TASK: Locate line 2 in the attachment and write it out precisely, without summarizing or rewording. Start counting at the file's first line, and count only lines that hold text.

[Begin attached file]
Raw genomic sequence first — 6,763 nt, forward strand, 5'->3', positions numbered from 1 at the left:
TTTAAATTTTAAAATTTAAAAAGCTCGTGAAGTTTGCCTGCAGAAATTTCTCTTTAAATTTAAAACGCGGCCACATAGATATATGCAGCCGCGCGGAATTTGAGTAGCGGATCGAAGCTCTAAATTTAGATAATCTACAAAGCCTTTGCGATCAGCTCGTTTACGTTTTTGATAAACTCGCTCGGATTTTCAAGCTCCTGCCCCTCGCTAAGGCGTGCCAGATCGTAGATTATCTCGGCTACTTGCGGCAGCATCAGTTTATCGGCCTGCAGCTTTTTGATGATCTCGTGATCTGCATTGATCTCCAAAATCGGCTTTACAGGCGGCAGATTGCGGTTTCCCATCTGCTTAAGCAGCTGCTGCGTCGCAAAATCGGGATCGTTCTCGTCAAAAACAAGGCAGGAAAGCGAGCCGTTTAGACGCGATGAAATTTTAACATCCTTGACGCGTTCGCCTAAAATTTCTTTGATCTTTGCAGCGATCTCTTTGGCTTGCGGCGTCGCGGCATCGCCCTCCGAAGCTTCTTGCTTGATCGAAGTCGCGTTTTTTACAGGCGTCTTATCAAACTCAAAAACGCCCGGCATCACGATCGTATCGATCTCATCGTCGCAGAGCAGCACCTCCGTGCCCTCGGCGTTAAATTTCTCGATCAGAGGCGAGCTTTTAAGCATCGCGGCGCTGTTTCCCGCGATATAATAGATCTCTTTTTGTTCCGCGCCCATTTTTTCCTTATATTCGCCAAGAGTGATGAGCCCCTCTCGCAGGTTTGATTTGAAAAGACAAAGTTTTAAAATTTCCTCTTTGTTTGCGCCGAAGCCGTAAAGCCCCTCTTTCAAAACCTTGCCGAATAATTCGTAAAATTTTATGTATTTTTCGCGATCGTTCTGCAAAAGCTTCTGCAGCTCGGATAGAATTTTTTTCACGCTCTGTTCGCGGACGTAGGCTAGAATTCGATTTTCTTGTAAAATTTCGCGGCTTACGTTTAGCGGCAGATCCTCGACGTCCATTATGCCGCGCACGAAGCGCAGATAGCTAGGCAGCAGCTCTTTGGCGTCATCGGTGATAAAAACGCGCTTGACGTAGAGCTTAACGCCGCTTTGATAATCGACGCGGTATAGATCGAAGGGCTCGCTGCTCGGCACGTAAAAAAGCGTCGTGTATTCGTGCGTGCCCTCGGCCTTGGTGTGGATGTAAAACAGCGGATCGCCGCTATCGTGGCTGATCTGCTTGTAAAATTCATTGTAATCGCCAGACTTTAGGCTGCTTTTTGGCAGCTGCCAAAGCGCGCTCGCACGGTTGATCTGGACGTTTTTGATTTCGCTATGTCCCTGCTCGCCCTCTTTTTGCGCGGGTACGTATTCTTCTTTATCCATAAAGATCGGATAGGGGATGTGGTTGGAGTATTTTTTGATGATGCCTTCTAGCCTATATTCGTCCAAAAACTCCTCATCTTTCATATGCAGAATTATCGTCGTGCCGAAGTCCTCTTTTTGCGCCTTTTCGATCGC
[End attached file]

TTTAAATTTTAAAATTTAAAAAGCTCGTGAAGTTTGCCTGCAGAAATTTCTCTTTAAATTTAAAACGCGGCCACATAGATATATGCAGCCGCGCGGAATTTGAGTAGCGGATCGAAGCTCTAAATTTAGATAATCTACAAAGCCTTTGCGATCAGCTCGTTTACGTTTTTGATAAACTCGCTCGGATTTTCAAGCTCCTGCCCCTCGCTAAGGCGTGCCAGATCGTAGATTATCTCGGCTACTTGCGGCAGCATCAGTTTATCGGCCTGCAGCTTTTTGATGATCTCGTGATCTGCATTGATCTCCAAAATCGGCTTTACAGGCGGCAGATTGCGGTTTCCCATCTGCTTAAGCAGCTGCTGCGTCGCAAAATCGGGATCGTTCTCGTCAAAAACAAGGCAGGAAAGCGAGCCGTTTAGACGCGATGAAATTTTAACATCCTTGACGCGTTCGCCTAAAATTTCTTTGATCTTTGCAGCGATCTCTTTGGCTTGCGGCGTCGCGGCATCGCCCTCCGAAGCTTCTTGCTTGATCGAAGTCGCGTTTTTTACAGGCGTCTTATCAAACTCAAAAACGCCCGGCATCACGATCGTATCGATCTCATCGTCGCAGAGCAGCACCTCCGTGCCCTCGGCGTTAAATTTCTCGATCAGAGGCGAGCTTTTAAGCATCGCGGCGCTGTTTCCCGCGATATAATAGATCTCTTTTTGTTCCGCGCCCATTTTTTCCTTATATTCGCCAAGAGTGATGAGCCCCTCTCGCAGGTTTGATTTGAAAAGACAAAGTTTTAAAATTTCCTCTTTGTTTGCGCCGAAGCCGTAAAGCCCCTCTTTCAAAACCTTGCCGAATAATTCGTAAAATTTTATGTATTTTTCGCGATCGTTCTGCAAAAGCTTCTGCAGCTCGGATAGAATTTTTTTCACGCTCTGTTCGCGGACGTAGGCTAGAATTCGATTTTCTTGTAAAATTTCGCGGCTTACGTTTAGCGGCAGATCCTCGACGTCCATTATGCCGCGCACGAAGCGCAGATAGCTAGGCAGCAGCTCTTTGGCGTCATCGGTGATAAAAACGCGCTTGACGTAGAGCTTAACGCCGCTTTGATAATCGACGCGGTATAGATCGAAGGGCTCGCTGCTCGGCACGTAAAAAAGCGTCGTGTATTCGTGCGTGCCCTCGGCCTTGGTGTGGATGTAAAACAGCGGATCGCCGCTATCGTGGCTGATCTGCTTGTAAAATTCATTGTAATCGCCAGACTTTAGGCTGCTTTTTGGCAGCTGCCAAAGCGCGCTCGCACGGTTGATCTGGACGTTTTTGATTTCGCTATGTCCCTGCTCGCCCTCTTTTTGCGCGGGTACGTATTCTTCTTTATCCATAAAGATCGGATAGGGGATGTGGTTGGAGTATTTTTTGATGATGCCTTCTAGCCTATATTCGTCCAAAAACTCCTCATCTTTCATATGCAGAATTATCGTCGTGCCGAAGTCCTCTTTTTGCGCCTTTTCGATCGC